Almost all the friends who had a child around the same time as I had Grace have either just had, or are pregnant with another. This makes me feel like it’d be a good time for me too aswell.  Seeing those bumps and holding those little newborns does tug on the heart-strings and make me a bit broody, but not that broody. In fact, if I’m really honest, almost a little relieved I’m not in that boat But then the guilt kicks in.

Am I being cruel? Or at best a little unfair not giving Grace a sibling and allowing her the chance to experience that special relationship? Would she resent that  decision as she grows up? What about long-term, when me and Stu are no longer here? I don’t know what I’d have done without my brother when we lost Mum. I have someone who knows what it feels like – someone to always reminisce with. And yet, I also know of  siblings who hate one-another, who are not close at all, who only remember fighting and who have  fallen out over wills.

But suppose Grace lives abroad? Or doesn’t want kids herself? Selfish thoughts again, but thoughts non-the-less.

 I asked a smashing little girl at Grace’s child-minders if she liked being the only one. “Yes!” was the firm reply as she carefully pieced her lego together. “I get my Mummy ALL to myself.” 

I think the crux of it is this: I want to want  one but I’m just not sure if I do. I am waiting for some kind of thought or revelation to hit me and BAM: decision made.

Nothing is forthcoming though, and I don’t know what to do.

What to do  . . . .


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20 responses to “The Great Sibling Debate.

  1. The grass is always greener hun. Those of us who had siblings fought and argued, but pulled together when need be, lived with constant noise and arguments and longed for the peace and quiet being an only child can bring – but then I had a best friend, an only child, who use to love coming to mine and my other best friends house (I’m 1 of 4 and her 1 of 5) cos there was always so much going on others to play/fight and share things with, but we preferred her house cos it was quiet and peaceful and you could hear yourself think and talk to an adult without having to fight for attention.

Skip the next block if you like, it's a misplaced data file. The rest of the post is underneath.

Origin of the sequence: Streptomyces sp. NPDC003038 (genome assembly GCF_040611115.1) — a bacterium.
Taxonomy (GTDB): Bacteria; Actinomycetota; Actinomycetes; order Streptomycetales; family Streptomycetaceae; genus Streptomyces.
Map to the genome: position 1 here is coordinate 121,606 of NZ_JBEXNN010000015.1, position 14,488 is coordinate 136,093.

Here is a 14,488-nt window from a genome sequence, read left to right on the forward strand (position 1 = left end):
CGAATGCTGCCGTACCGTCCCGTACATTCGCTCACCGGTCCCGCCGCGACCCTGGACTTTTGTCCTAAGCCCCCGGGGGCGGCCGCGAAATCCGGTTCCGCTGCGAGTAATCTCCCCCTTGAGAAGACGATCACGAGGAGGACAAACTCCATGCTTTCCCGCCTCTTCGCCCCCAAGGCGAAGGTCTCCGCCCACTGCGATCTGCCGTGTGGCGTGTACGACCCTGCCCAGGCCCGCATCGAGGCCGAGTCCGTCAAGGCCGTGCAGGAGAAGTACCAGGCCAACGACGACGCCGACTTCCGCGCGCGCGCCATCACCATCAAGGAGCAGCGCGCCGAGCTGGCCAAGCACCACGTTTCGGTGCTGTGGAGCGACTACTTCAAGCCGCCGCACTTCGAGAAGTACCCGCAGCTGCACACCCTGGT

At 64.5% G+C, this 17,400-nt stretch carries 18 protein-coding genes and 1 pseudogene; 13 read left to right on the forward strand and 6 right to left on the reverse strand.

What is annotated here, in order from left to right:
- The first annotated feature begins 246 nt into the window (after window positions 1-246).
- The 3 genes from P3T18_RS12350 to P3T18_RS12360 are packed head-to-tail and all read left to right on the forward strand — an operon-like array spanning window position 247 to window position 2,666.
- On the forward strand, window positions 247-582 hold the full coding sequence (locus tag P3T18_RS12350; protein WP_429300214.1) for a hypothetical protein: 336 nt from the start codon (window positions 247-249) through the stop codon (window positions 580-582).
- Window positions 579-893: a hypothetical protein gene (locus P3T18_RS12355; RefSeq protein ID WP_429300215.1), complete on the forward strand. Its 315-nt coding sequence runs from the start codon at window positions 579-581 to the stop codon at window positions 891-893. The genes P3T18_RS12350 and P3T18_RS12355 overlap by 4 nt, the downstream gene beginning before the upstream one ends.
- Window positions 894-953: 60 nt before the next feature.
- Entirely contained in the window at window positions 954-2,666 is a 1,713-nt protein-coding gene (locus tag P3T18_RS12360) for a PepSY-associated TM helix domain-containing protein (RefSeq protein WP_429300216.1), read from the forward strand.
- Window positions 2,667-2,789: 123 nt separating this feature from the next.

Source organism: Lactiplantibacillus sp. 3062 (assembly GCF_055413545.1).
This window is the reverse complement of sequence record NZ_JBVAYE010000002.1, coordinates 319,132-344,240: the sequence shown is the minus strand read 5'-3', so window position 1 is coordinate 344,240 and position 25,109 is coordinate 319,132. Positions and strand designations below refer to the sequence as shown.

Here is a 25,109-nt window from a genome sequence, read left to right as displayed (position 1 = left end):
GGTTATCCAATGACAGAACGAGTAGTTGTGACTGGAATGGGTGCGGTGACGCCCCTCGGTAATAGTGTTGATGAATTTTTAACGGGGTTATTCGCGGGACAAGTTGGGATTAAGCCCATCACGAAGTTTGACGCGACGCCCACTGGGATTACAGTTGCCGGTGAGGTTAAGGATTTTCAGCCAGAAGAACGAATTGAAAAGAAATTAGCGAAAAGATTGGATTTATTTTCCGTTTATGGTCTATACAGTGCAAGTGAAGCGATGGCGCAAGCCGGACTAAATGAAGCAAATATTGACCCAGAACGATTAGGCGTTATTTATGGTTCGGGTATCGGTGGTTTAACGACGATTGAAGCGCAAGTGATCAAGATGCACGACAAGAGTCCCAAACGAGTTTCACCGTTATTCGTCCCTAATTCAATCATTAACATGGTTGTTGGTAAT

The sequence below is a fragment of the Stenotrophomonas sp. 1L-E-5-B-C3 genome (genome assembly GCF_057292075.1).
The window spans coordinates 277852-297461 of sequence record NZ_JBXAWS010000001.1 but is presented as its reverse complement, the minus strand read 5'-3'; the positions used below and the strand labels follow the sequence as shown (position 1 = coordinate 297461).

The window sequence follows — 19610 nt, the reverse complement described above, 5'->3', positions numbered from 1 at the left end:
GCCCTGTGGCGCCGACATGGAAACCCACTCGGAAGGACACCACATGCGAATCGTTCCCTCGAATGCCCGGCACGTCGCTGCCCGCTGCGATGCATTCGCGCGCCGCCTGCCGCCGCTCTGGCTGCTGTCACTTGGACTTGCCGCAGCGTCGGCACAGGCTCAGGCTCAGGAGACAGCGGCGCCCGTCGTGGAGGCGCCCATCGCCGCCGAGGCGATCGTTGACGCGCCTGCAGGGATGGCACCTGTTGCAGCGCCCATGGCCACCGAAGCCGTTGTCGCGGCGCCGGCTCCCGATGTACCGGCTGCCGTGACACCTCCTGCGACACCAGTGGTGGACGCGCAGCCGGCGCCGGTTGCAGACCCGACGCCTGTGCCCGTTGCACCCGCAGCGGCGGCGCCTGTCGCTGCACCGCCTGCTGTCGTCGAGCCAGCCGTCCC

There is no easy answer, and only you and your husband can decide what you and him think is best for you in the long run.
    weigh up the pros and cons, write them down if need be, and prioritise them. would you feel resentful towards another child if it causes rows between you and hubby over sleep/work balance??
    Might you feel different in 2, 3 4 yrs time and reconsider then if your answer is no right now? just because (if) you decide no at the moment you might decide yes in the future.
    My 2 daughter grew up with the only thing in common being they hated each other, resented the ground the other walked on, everything they did and ever breath they took – but now in their 30’s they are brilliant to each other, help each other out, support each other in every way possible and would fight to save the other – its a strange world.
    Sorry I cant answer your question for you, I will say dont feel pushed into it because you think you should be having another, or cos your friends are having another. Do it because it is the right thing to do for the 3 of you
    Does she have cousins to grow up with she can use as siblings?
    Sorry if this is no help